Further inspiration came from the "pansy craze" of the early 1930s. Gay life in Chicago, New York, and other cities was more visible and accepted. Lesbian salons attracted sightseers to Towertown (now known as the Magnificent Mile), while drag entertainers were a feature at South Side clubs. The craze made its way into popular literature, and novels with gay or lesbian themes--like The Well of Loneliness (1928), Strange Brother (1931), and A Scarlet Pansy (1932).
The "pansy craze" was short-lived. As the Depression deepened, a series of sex-crime panics made headlines in Chicago and elsewhere. While U of C sociologists had urged the city's leaders to see homosexuality in relation to the complex web of urban social conditions, by the end of the 1930s, as psychology gained popularity, the local authorities and the general public became convinced that homosexuality could be best explained, and dealt with, in terms of individual psychopathology.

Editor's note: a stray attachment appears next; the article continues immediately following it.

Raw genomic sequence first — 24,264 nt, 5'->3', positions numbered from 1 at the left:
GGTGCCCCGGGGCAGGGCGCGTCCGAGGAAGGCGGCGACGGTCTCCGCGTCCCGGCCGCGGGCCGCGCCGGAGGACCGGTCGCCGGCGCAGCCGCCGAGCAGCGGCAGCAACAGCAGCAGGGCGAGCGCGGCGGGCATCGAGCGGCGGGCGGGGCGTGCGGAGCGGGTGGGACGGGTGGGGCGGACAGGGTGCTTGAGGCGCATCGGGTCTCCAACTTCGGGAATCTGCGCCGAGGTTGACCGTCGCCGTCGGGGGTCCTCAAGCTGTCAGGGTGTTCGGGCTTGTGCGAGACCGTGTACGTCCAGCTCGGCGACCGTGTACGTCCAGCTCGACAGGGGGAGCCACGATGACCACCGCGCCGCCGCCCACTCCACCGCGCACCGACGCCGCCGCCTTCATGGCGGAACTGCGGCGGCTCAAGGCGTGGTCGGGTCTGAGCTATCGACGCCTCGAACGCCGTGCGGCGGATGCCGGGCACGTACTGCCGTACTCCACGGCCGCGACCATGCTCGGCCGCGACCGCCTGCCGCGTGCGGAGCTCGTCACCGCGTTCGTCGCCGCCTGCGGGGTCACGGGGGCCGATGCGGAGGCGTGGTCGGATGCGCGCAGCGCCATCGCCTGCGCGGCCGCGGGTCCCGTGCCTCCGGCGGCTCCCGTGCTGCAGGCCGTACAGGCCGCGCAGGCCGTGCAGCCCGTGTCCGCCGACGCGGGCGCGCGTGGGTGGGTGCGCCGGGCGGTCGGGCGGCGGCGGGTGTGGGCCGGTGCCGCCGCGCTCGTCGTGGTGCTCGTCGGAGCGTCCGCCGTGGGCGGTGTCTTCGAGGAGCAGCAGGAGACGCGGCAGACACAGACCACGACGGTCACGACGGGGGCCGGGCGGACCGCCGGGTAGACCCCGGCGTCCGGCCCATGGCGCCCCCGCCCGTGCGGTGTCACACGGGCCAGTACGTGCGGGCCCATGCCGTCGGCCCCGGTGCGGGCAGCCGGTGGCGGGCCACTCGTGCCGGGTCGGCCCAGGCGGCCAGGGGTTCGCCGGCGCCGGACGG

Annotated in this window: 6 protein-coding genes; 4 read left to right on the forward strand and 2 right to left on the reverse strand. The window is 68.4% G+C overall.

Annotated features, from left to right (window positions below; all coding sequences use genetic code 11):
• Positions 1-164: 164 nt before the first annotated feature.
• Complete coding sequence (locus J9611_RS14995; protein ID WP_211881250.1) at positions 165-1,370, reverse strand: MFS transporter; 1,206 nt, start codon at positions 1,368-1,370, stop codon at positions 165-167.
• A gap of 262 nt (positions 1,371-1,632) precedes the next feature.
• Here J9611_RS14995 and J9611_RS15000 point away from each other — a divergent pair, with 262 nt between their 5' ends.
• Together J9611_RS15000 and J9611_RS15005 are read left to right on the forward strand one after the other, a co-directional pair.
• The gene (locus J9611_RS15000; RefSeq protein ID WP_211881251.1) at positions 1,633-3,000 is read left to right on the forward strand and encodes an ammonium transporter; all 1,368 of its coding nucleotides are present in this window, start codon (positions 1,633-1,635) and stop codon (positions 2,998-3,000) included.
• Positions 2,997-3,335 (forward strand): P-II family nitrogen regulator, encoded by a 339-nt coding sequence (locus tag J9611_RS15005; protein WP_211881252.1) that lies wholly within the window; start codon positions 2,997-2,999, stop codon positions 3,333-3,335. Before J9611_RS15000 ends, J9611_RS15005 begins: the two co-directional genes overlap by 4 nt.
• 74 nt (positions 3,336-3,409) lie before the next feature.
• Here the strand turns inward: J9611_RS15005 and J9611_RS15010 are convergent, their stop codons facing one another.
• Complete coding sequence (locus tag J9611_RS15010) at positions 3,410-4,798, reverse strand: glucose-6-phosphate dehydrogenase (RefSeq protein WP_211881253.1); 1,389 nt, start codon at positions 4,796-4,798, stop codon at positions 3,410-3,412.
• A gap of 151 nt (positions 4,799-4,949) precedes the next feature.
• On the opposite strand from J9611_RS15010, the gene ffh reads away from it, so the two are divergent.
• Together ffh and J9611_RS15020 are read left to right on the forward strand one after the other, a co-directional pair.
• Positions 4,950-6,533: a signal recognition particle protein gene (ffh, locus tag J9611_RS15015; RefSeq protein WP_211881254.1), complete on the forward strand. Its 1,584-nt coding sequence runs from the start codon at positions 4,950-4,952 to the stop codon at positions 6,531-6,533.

It would take close to 50 years before the seeds of the GLBT community were planted in Lakeview. Today, it isn’t necessary to wear a small piece of scarlet, we can display it proudly across the top of our door.
Come in and experience a piece of Chicago history and Chicago history in the making at Scarlet.